Wales Footy 9s jumper front
It is believed that the eastern coast of Australia reminded Captain James Cook of the coast of South Wales (especially the Vale of Glamorgan coast, which he knew), hence the name he gave to it, “New South Wales”.

According to the 2006 Australian census 25,317 Australian residents were born in Wales, while 113,242 claimed Welsh ancestry.

The Welsh Dragons are based in Melbourne and have competed in the Harmony Cup, World 9s and Touch Footy World Cup.

If you are of Welsh descent and keen to represent Wales, please join the Team Wales Facebook group.

John McCarthy

The Welsh Downunder – Wales and Welsh people in Australia

Beefy Footy 9s Wales

Kieren ‘Beefy’ Blake

Founder, Welsh Dragons

I got involved with AFI in 2014 when I managed to put together a rag-tag bunch of expats to represent Wales in the 2015 World Cup. The opportunity for all those lads to play for Wales was a huge incentive. It brought everyone in that squad together, and I can safely say we all made some friends for life during those 6 months that culminated in us getting on the field.

I’m going to be honest, it was a struggle at times to keep everyone motivated and pushing toward making our goal of fielding a truly National team. In our squad of 25 players, 21 were born in Wales – probably more home-grown players than any other country in that tournament – and that includes Ireland! I’ve achieved a lot in my sporting career, but being a part of that Welsh team that ran on that field against The Netherlands was right up there.
Aussie Rules is a tough sport to get ex-pats playing as a group. You realistically need 25 committed players, the skill set is totally foreign to effectively every other sport and the size of the playing field tends to put a lot of people off playing the game.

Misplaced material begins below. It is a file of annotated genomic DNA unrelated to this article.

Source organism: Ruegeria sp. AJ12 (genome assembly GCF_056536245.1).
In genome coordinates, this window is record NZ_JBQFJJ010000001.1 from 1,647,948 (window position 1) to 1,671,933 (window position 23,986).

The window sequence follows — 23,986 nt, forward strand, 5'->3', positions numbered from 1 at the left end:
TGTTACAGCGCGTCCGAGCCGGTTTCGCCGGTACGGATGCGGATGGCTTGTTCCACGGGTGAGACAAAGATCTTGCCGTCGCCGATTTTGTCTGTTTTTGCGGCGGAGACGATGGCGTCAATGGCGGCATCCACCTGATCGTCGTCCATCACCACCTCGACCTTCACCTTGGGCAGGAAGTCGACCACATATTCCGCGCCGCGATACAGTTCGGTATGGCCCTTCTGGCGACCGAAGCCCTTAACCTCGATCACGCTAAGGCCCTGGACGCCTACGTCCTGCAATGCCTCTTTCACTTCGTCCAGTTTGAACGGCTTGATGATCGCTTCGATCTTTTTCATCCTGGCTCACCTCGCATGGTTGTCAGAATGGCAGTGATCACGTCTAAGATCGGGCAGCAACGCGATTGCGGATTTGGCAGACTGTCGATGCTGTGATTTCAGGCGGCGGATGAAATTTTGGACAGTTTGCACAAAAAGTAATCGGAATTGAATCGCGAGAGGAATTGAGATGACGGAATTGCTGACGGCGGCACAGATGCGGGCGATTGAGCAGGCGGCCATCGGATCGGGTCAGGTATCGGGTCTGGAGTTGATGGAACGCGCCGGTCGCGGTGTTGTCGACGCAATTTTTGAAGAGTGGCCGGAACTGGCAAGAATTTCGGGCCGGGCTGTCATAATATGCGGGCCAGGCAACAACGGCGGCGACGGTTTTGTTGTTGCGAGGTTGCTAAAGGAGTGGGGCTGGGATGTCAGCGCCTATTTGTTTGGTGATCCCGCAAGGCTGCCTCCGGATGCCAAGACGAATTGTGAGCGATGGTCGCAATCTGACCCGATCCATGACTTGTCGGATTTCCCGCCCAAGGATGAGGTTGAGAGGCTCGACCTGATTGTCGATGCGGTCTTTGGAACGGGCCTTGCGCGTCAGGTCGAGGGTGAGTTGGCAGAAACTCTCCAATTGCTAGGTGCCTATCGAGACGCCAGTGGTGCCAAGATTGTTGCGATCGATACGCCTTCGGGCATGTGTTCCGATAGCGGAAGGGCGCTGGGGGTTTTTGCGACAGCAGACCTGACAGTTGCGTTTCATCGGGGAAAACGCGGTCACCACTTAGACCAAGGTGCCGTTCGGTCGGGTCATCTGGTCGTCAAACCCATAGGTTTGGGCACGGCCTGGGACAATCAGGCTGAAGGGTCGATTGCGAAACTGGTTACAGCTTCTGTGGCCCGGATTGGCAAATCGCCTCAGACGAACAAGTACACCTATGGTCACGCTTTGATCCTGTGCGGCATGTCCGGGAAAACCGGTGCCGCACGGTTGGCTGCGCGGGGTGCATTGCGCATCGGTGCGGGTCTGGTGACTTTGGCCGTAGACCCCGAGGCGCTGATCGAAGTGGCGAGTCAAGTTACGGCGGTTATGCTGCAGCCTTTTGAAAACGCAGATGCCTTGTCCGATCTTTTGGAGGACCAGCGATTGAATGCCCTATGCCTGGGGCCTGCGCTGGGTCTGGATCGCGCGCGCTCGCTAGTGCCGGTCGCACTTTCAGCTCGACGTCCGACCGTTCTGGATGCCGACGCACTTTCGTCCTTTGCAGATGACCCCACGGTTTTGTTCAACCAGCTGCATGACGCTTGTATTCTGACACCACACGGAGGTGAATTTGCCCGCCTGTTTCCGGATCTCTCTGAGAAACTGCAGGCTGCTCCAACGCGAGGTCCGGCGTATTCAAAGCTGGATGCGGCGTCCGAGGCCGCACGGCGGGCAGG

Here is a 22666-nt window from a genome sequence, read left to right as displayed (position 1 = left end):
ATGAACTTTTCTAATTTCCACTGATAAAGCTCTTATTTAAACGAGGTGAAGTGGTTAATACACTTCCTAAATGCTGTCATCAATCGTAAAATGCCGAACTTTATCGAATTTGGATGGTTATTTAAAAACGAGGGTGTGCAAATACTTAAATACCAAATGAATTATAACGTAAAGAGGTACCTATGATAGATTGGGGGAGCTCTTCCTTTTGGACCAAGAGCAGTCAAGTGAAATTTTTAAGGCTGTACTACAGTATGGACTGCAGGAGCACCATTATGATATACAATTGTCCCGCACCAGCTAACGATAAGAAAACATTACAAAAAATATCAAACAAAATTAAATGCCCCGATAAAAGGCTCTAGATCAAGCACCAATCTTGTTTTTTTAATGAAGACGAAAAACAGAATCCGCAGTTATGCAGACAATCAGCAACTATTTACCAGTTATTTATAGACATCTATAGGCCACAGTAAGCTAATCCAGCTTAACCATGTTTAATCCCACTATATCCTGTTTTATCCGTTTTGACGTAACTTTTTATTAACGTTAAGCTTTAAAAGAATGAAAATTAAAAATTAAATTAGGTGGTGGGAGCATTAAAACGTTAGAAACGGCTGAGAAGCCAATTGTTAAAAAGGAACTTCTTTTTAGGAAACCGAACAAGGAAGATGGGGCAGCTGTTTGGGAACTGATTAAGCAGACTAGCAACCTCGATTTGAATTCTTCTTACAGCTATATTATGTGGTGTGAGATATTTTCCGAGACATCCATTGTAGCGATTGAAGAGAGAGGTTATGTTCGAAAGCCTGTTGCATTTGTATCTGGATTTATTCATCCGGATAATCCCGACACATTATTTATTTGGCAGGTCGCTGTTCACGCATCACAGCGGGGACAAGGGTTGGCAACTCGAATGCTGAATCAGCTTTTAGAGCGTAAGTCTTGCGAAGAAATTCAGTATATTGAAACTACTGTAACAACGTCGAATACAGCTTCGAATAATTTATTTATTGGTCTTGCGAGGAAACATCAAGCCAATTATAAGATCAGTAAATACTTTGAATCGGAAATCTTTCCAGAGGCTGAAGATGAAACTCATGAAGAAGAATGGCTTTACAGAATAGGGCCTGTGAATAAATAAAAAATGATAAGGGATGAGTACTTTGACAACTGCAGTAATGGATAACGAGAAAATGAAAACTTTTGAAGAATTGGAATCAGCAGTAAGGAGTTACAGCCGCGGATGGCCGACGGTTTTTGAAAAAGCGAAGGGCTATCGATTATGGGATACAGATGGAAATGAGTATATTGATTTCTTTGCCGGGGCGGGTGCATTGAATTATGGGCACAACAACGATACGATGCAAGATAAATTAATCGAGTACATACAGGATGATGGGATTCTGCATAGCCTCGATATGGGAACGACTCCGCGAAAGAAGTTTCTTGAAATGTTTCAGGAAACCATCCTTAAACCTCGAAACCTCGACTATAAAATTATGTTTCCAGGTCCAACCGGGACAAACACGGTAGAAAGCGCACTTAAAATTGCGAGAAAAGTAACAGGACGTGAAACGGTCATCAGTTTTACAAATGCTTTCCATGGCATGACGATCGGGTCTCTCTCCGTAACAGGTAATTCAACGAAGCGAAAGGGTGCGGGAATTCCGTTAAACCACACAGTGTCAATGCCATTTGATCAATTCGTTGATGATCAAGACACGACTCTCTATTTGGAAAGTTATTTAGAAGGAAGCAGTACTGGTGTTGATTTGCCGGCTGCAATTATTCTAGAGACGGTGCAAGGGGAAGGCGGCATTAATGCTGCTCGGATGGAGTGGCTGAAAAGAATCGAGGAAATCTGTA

This is where Footy 9s becomes a much more attractive proposition. If Aussie Rules really wants to become an international game, there are far too many obstacles standing in its way – the major ones simply being field availability and getting enough players to play.

Rugby 7s is a great blueprint for a small-sided game. It’s truly now a global game and has become one of the most watched sports in the Olympics. Footy 9s has simpler rules, easier scoring and can be played on fields that can be found in nearly every community in the world. The game itself is spectacular and it leaves sports lovers in awe when they happen to come across it either on TV overseas or on a visit to these fine shores!

AFI has simplified the game. It can be played on football, rugby or gridiron fields and there are less moving parts for newcomers to get their heads round. If ever there was a fantastic pathway into playing Australian Rules Football, then Footy 9s is surely the way forward.

I attended the World 9s this year at Box Hill Rugby Club and it was truly phenomenal to see teams, both male and female, being represented from all 4 corners of the globe. It’s not that often you get to hear that Chile just beat Switzerland at Aussie Rules!!! Just by being at the event you could see each countries’ local communities really coming together and getting behind their teams. I am positive that the players that pulled on their National jerseys on that day will feel immense pride and remember it for the rest of their lives. I certainly did!